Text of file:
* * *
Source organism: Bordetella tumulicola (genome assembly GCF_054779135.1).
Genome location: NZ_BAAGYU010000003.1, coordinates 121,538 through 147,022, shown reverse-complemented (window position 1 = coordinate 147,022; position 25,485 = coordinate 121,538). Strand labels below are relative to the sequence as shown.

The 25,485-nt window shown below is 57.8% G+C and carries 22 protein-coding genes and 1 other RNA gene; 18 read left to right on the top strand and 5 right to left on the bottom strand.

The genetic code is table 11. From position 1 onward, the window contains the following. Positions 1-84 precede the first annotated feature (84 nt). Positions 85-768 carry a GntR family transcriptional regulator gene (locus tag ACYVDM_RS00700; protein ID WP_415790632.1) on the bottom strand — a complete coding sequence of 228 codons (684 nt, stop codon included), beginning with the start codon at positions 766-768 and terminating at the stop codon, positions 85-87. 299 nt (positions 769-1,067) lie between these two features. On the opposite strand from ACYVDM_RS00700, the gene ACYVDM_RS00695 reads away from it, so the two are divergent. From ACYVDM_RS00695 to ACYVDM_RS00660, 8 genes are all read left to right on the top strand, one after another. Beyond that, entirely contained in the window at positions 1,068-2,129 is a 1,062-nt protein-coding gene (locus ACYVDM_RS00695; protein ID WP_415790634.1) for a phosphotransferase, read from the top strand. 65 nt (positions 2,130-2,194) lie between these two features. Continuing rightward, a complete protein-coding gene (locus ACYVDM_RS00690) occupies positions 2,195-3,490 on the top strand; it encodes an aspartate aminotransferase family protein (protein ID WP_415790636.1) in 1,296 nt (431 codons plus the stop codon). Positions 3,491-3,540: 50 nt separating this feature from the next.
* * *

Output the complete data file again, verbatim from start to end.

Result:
Source organism: Bordetella tumulicola (genome assembly GCF_054779135.1).
Genome location: NZ_BAAGYU010000003.1, coordinates 121,538 through 147,022, shown reverse-complemented (window position 1 = coordinate 147,022; position 25,485 = coordinate 121,538). Strand labels below are relative to the sequence as shown.

The 25,485-nt window shown below is 57.8% G+C and carries 22 protein-coding genes and 1 other RNA gene; 18 read left to right on the top strand and 5 right to left on the bottom strand.

The genetic code is table 11. From position 1 onward, the window contains the following. Positions 1-84 precede the first annotated feature (84 nt). Positions 85-768 carry a GntR family transcriptional regulator gene (locus tag ACYVDM_RS00700; protein ID WP_415790632.1) on the bottom strand — a complete coding sequence of 228 codons (684 nt, stop codon included), beginning with the start codon at positions 766-768 and terminating at the stop codon, positions 85-87. 299 nt (positions 769-1,067) lie between these two features. On the opposite strand from ACYVDM_RS00700, the gene ACYVDM_RS00695 reads away from it, so the two are divergent. From ACYVDM_RS00695 to ACYVDM_RS00660, 8 genes are all read left to right on the top strand, one after another. Beyond that, entirely contained in the window at positions 1,068-2,129 is a 1,062-nt protein-coding gene (locus ACYVDM_RS00695; protein ID WP_415790634.1) for a phosphotransferase, read from the top strand. 65 nt (positions 2,130-2,194) lie between these two features. Continuing rightward, a complete protein-coding gene (locus ACYVDM_RS00690) occupies positions 2,195-3,490 on the top strand; it encodes an aspartate aminotransferase family protein (protein ID WP_415790636.1) in 1,296 nt (431 codons plus the stop codon). Positions 3,491-3,540: 50 nt separating this feature from the next.